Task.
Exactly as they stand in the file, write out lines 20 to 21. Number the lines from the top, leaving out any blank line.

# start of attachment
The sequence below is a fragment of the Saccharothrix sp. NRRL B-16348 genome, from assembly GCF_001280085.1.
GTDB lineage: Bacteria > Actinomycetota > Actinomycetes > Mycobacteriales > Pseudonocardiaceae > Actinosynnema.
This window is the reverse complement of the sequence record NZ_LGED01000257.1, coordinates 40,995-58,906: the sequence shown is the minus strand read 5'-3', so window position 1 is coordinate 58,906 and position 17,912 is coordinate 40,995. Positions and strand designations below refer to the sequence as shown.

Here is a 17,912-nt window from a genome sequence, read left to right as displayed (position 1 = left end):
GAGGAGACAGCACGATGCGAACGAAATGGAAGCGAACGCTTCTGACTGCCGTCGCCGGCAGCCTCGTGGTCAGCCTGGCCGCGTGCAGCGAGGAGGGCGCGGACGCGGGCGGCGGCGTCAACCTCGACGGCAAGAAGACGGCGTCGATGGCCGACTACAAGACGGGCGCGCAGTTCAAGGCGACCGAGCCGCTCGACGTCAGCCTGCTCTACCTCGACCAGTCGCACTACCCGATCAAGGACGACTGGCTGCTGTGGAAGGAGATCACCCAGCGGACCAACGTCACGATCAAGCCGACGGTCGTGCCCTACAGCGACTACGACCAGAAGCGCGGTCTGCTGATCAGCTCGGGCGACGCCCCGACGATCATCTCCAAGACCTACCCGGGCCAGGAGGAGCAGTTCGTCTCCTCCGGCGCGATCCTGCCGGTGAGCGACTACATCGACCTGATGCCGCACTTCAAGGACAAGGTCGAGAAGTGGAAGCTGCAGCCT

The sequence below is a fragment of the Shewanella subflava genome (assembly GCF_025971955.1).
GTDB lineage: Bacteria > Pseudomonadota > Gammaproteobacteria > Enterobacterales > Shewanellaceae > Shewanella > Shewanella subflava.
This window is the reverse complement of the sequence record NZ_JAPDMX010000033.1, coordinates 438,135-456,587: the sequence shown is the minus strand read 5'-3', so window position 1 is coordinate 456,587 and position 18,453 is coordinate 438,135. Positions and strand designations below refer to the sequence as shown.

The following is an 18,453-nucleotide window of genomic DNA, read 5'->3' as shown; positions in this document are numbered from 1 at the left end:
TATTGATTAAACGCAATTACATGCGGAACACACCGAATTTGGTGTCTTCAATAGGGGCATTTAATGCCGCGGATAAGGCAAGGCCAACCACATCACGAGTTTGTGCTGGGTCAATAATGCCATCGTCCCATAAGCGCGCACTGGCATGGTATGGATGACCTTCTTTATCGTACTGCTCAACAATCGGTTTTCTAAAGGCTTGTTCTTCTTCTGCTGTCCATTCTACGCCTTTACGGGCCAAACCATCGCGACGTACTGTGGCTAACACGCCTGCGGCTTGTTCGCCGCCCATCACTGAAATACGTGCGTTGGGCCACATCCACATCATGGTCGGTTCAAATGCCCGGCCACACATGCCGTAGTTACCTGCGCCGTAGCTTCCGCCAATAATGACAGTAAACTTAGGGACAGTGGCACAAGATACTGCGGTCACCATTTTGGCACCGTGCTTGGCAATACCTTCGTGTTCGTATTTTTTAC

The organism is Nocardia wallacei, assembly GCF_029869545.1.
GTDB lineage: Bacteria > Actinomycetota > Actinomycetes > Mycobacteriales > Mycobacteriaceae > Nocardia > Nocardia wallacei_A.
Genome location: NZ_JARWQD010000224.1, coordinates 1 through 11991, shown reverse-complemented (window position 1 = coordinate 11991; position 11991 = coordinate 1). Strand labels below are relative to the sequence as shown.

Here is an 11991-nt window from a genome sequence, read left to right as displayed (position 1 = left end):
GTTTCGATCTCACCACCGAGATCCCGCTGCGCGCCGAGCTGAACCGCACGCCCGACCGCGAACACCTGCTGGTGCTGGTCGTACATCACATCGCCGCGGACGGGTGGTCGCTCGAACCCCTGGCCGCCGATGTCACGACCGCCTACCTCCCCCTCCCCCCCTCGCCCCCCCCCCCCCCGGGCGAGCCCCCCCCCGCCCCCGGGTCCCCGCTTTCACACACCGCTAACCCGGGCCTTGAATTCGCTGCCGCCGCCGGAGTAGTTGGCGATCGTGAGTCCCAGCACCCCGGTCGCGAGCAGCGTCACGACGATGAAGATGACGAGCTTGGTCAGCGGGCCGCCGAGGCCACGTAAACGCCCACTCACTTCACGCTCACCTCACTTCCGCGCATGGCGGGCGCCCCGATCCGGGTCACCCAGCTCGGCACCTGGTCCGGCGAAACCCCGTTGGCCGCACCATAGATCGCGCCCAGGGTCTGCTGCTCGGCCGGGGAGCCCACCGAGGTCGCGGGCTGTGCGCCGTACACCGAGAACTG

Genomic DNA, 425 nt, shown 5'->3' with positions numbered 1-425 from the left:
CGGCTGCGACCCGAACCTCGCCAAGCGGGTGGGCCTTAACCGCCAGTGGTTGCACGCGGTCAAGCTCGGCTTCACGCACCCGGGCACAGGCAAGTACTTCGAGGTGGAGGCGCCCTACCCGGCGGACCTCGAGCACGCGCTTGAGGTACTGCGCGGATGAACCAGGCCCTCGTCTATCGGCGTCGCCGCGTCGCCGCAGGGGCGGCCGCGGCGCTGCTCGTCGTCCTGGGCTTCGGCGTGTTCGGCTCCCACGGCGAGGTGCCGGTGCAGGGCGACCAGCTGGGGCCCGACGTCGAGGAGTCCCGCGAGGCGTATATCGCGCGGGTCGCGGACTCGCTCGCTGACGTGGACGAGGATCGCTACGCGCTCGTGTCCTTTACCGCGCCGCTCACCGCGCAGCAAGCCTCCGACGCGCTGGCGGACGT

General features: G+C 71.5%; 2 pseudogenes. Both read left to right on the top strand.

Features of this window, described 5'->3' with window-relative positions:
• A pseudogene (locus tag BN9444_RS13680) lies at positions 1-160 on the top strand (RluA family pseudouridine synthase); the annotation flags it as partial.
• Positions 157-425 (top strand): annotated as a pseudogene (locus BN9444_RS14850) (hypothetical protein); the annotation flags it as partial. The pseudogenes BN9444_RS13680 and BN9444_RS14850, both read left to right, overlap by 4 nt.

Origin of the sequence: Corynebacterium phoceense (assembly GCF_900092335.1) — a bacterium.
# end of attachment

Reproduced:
• A pseudogene (locus tag BN9444_RS13680) lies at positions 1-160 on the top strand (RluA family pseudouridine synthase); the annotation flags it as partial.
• Positions 157-425 (top strand): annotated as a pseudogene (locus BN9444_RS14850) (hypothetical protein); the annotation flags it as partial. The pseudogenes BN9444_RS13680 and BN9444_RS14850, both read left to right, overlap by 4 nt.